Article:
Judge To Samsung: You Can't Use Sci-Fi Films As Evidence In Court

Samsung has a tough time on its hands battling Apple over tablet patents. But in the process of fighting hard, it seems to have made some questionable calls when it comes to choosing evidence -- including the use of sci-fi footage to prove its case.

Samsung had hoped that it could use footage from 2001: A Space Odyssey and the UK television show The Tomorrow People as evidence. Verge reports that both the film and TV show feature characters using tablet devices, which the company hoped would constitute "prior art": pre-existing creations that question the originality of Apple's patents.

The problem is that, while Samsung introduced the footage into the case in 2011, it had never disclosed the fact it intended to use them to argue Apple's patents were invalid. As a result, Judge Lucy Koh has ruled that the video can't be used as evidence. Elsewhere, a 1994 tablet designed by Roger Fidler and the Compaq TC1000 are off the table as evidence, as well as that rather wacky Sony-style iPhone. Better hope what's left of your evidence is good, Samsung. [Apple vs Samsung Order via Verge]


    Its not that the evidence was bad it looks like more of a procedural mistake. Apple didn't invent tablets or smartphones they just got both of them right and have been rewarded spectacularly for that. I think they are greedy to expect the market all to themselves and being granted patents on rectangles with rounded corners should never have happened.

      Samsung really needs to get rid of their attorneys, the entire case is a freakshow of mistakes and Lionel Hutz-esque gaffes. That said, they should have applied to use these earlier as I think the entire case is a farce.

      Apple didn't 'invent' the tablet. From 2001 alone, it was never an original idea to begin with and and there were already signs in 2005-ish from the likes of Microsoft and Archos that they were moving in that direction. Apple just made the first consumer-friendly, polished device. They were never first on the tablet market and it's incredibly childish to punish those who came third.

        Totally agree. Apple didnt invent the tablet, Moses did.

    In that case I'm going to patent spacecraft in circular and triangular shapes and no-one can ever use a real one, despite it existing in fictional and artificial guise already.

      Nope. I already patented the triangle!

    It's like patenting the box shape of a desktop computer. This should be under some kind of global patent agreement where nobody can own it because it's simply too basic a concept. I think I'll patent the "object". Anything with size and weight is under my patent, and thus everyone on earth producing anything defined as an "object" owes me money. Tools.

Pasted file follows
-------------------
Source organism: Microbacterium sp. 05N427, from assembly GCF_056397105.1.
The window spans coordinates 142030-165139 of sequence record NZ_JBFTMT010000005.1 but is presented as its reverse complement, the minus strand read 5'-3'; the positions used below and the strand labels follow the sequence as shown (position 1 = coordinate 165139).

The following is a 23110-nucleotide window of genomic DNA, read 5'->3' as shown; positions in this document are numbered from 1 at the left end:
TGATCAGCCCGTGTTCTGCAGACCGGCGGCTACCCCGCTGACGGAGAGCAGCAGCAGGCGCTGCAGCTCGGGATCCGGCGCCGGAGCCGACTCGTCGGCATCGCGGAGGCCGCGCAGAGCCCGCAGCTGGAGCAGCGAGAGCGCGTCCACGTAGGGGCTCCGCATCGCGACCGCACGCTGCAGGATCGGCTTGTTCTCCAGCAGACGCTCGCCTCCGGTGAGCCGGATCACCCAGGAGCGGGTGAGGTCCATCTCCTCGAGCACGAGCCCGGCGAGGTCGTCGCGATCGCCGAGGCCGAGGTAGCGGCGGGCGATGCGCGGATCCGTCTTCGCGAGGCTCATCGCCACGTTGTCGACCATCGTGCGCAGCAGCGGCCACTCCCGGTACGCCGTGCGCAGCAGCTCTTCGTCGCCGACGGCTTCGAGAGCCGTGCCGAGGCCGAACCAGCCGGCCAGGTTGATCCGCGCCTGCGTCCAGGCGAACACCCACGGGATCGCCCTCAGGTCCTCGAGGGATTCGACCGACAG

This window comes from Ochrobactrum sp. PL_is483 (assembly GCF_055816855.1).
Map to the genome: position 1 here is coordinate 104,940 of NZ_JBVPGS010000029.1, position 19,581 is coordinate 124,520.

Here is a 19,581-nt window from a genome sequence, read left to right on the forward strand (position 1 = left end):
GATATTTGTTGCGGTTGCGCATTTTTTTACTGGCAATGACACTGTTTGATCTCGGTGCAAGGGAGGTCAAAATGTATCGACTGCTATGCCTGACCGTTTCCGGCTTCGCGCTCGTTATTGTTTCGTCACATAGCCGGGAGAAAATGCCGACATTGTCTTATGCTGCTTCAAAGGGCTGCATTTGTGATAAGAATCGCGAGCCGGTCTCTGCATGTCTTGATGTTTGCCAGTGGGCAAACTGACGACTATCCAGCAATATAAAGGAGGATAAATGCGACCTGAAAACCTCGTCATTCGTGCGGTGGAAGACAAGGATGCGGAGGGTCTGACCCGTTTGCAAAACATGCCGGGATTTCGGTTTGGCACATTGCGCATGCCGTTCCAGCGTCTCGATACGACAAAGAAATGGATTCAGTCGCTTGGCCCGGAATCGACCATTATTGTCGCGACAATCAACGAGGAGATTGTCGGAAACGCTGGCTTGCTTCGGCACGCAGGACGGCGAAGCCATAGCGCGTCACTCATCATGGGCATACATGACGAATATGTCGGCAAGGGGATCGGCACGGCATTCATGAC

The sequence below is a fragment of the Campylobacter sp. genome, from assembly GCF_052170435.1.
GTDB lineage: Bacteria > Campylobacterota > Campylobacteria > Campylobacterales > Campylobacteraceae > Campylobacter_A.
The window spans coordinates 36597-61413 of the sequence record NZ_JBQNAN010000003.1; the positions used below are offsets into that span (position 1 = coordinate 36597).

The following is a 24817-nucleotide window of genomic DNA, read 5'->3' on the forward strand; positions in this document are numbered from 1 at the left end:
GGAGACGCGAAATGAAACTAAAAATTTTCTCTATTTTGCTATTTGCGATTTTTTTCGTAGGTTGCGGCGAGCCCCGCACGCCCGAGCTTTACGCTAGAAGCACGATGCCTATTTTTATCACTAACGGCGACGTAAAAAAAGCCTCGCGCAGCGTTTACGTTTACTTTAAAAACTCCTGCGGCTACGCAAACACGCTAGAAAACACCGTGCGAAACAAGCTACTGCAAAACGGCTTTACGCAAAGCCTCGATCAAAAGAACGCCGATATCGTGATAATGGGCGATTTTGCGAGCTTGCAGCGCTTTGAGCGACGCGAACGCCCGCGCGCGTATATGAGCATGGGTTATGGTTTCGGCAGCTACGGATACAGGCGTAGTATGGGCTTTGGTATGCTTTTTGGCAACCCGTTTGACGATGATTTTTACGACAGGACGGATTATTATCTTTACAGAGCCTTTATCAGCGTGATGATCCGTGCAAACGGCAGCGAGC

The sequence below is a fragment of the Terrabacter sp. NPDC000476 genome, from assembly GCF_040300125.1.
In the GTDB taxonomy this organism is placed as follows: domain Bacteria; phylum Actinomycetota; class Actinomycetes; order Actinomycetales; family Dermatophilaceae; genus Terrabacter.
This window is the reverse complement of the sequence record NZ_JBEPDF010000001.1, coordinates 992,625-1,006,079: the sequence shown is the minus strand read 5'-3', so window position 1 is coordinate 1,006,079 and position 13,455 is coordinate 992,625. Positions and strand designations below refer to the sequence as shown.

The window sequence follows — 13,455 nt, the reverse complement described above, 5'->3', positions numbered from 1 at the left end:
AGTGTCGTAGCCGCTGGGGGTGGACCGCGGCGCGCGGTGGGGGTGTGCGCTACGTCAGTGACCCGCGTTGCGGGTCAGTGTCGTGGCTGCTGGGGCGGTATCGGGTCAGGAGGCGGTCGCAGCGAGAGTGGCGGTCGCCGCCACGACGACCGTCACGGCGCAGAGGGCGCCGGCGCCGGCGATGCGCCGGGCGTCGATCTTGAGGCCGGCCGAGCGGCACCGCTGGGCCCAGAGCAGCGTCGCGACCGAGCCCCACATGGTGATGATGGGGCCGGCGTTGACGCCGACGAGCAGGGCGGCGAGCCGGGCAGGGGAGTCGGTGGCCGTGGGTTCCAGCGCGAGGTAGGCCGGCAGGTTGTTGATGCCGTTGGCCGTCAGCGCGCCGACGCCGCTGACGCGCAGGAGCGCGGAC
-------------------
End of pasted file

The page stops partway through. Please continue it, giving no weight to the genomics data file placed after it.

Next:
Oh no,
      I use objects everyday, this is going to cost me a fortune. Do I have to send money every time i use an object or can we negotiate some sort of lifetime fair use agreement??

    God no, you idiots. The point isn't that 2001 should have the patent on tablet shapes. The point is Apple shouldn't be allowed to have the patent because quite obviously they weren't the first to think of it. No one is saying 2001 should now be able to sue the pants off anyone.

      But if I owned the rights to a book or movie that featured it, I would be going to Samsung and saying...hey, pay my legal bills, and I'll take Apple to court, and you have the right to use my idea.

    Books and Movies come under that IP scheme of Copywrite (you know the thing that downloaders are being persecuted for....) not Patent law... You can manufacture any items (except for trademarks) in objects invented for movies, (if there is no patent protecting it) it is not a breach of copywrite, as that does not cover manufactured items.

    If The creators of Space Odessy (sic) 2001 had filed a patent for the ideas they invented then they would have a patent... (would also have expired by now)

    If they had created a product for market use (sale etc), then it would be prior art.... (and if not patented, then it would be up for grabs for whoever wanted to market it...

    Trade secrets are not patented, and the methods are not disclosed. The only thing a trade secret protects against is reverse engineering within the Jurisdiction that the Trade secret is filed in... If some one comes up with the same product through in-house research, a trade secret does not protect the orginator.. On the other hand to file a patent the entirety of the methods entailed must be disclosed, if some of the methods are not disclosed, there is no protection for the undisclosed method.

      I think you mean Copyright.


    This comment has been deemed inappropriate and has been deleted.

      Troll much...?

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